What Does Marine Life Have to Do with Human Health?
From microscopic species to the largest animals to have ever lived on the planet, the oceans contain everything: from the shimmering to the colorless, from the boiling to freezing, and from the brightest to the enigmatic black of the planet's deepest sections.
The oceans are a vital part of our planet’s ecosystem, providing biodiversity, life, and food. Over 40% of the world's population resides within 100km of the coasts, as per the FAO. As a result, better ocean resource management is critical to guaranteeing worldwide food security.
So how does marine life affect humans? Let's discuss.
It’s Responsible for Oxygen
At least half of the oxygen on Earth is produced by phytoplankton, which are small plant-like creatures that dwell in the water.
They have chlorophyll to catch sunlight and employ photosynthesis to transform it into energy they require, producing oxygen in the process, just like terrestrial plants. They also absorb carbon dioxide, delivering roughly 10 Gigatons of carbon per year from the atmosphere to the ocean.
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It Helps in Climate Regulation
The water beds absorb much of the sun’s heat. As per the US National Oceanic and Atmospheric Administration, "more than 90% of the warming that has occurred on Earth over the last 50 years has occurred in the ocean."
Near the equator, the heat is most intense, with the water closest to the top heating the most. The heat is subsequently transported throughout the earth by sea currents, south, and north, to the poles. Because of its considerably larger salt concentration, seawater gets denser and heavier as it evaporates. As a result, it sinks, carrying some of the hot water with it.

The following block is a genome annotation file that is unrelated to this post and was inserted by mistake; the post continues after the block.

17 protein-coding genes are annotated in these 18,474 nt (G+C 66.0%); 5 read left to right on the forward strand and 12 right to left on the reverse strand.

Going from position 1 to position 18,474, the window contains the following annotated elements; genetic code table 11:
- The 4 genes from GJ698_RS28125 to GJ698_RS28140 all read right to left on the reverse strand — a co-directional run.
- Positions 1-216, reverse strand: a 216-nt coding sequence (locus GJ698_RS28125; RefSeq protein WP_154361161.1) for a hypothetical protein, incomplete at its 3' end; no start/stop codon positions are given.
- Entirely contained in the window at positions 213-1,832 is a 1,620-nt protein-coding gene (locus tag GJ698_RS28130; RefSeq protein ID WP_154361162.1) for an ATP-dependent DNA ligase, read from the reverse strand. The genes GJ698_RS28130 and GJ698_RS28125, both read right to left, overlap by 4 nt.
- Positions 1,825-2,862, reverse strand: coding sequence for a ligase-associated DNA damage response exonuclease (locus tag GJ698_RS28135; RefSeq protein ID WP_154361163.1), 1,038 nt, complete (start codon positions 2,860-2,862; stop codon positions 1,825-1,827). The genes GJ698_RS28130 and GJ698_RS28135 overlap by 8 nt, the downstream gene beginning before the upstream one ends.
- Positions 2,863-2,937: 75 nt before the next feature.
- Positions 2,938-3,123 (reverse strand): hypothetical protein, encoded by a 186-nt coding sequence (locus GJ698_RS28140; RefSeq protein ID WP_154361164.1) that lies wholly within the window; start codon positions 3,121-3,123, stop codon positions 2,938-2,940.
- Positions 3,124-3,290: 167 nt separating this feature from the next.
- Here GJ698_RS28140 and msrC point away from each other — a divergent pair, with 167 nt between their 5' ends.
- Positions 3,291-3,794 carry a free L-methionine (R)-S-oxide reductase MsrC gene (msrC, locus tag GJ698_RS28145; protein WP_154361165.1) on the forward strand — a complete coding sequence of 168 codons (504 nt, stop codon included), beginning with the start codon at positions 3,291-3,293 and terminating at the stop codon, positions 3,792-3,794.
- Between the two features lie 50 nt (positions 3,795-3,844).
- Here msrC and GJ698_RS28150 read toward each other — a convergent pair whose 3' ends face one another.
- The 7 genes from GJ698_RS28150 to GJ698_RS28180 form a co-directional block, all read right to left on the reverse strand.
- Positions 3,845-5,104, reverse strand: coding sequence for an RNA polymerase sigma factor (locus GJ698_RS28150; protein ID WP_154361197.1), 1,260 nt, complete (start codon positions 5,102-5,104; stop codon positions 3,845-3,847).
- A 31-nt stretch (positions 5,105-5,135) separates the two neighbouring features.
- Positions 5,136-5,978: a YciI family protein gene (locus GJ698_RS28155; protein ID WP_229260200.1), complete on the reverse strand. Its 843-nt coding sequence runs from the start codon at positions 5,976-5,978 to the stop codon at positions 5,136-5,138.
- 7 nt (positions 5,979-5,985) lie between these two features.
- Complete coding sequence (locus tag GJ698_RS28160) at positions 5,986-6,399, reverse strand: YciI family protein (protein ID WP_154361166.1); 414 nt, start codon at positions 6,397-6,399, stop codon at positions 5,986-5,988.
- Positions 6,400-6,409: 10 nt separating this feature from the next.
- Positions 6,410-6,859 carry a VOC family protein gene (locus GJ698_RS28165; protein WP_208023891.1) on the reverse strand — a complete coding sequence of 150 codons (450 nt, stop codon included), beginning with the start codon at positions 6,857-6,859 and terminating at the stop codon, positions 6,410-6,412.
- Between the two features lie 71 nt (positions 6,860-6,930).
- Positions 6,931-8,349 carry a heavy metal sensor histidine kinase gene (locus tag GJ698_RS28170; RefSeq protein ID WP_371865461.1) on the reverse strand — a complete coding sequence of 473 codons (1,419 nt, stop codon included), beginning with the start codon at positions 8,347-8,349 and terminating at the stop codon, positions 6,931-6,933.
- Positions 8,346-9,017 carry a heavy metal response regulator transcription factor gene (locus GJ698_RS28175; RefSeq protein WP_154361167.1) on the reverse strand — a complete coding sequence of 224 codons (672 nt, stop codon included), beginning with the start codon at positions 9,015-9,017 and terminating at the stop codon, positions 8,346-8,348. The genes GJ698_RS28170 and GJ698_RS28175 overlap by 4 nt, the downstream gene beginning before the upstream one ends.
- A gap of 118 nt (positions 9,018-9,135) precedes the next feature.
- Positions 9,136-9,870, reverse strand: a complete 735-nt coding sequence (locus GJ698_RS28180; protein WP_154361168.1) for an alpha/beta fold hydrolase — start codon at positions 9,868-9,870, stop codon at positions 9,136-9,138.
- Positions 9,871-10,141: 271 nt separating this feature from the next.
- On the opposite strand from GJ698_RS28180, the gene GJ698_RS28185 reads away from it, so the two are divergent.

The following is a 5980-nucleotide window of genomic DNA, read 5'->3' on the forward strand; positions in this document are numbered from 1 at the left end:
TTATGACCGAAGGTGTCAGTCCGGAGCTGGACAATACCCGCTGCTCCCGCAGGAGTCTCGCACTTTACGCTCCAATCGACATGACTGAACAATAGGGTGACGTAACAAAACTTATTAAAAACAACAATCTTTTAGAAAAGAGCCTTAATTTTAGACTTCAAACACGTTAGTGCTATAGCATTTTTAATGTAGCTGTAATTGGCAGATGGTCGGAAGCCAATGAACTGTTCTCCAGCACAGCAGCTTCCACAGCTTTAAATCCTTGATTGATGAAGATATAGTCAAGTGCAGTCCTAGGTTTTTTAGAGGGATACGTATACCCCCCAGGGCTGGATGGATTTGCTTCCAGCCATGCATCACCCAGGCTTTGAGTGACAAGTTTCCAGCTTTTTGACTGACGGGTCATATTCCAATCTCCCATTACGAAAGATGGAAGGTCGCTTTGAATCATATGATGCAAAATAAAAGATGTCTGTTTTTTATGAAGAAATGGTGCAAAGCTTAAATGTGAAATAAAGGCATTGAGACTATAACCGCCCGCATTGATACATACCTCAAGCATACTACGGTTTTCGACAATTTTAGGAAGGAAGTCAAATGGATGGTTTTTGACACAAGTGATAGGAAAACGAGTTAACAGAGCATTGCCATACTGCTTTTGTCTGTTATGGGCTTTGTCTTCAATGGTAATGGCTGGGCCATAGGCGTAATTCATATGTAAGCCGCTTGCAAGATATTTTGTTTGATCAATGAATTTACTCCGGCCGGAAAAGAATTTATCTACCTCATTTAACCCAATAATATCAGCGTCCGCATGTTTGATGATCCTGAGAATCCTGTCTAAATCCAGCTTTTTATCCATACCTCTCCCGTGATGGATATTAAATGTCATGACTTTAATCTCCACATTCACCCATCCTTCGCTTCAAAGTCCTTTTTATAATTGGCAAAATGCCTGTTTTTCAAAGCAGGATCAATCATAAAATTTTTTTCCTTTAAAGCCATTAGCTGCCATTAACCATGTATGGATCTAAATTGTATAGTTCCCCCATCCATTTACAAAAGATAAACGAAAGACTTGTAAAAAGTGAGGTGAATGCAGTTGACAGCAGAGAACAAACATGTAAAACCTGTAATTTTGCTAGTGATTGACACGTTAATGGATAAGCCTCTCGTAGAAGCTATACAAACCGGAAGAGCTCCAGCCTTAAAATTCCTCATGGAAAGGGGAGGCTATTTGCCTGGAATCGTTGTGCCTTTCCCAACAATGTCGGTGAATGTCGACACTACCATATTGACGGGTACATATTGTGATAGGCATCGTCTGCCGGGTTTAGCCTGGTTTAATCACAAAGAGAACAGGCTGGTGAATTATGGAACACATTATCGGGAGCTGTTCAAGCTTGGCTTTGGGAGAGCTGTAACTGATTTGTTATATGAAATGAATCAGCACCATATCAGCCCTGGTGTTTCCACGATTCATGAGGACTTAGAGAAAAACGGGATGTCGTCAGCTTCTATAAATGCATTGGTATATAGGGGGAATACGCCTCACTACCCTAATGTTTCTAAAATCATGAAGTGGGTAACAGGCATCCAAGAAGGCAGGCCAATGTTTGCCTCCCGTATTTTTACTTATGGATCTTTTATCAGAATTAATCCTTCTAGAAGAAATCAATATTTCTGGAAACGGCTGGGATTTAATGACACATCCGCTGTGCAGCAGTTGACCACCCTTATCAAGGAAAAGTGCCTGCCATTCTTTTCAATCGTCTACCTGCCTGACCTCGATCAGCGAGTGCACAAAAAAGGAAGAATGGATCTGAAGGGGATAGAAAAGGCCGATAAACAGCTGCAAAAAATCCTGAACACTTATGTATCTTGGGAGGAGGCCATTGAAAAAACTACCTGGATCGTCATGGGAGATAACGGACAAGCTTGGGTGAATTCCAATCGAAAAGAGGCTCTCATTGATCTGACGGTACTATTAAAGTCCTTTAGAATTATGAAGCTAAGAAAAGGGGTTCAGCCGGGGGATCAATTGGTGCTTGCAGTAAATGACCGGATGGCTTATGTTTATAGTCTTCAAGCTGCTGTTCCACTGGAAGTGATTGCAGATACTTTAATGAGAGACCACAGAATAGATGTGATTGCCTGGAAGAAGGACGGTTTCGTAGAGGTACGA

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It Creates Several Jobs
According to an OECD report, ocean-based sectors will appoint more than 40 million individuals globally by 2030. The fishing industry is expected to account for the majority of those jobs, followed by tourism.
Of course, the economic strength of maritime sectors is inextricably linked to the health of the seas as a whole. The ocean economy is especially important in developing countries, which are home to the vast majority of the 3 billion individuals who depend on the sea for their survival.
Climate change, pollution, and a lack of understanding of sustainable marine stewardship approaches continue to endanger maritime resources. This will affect the potential socio-economic benefits of those resources for future generations while also suffocating people's current earning capacities.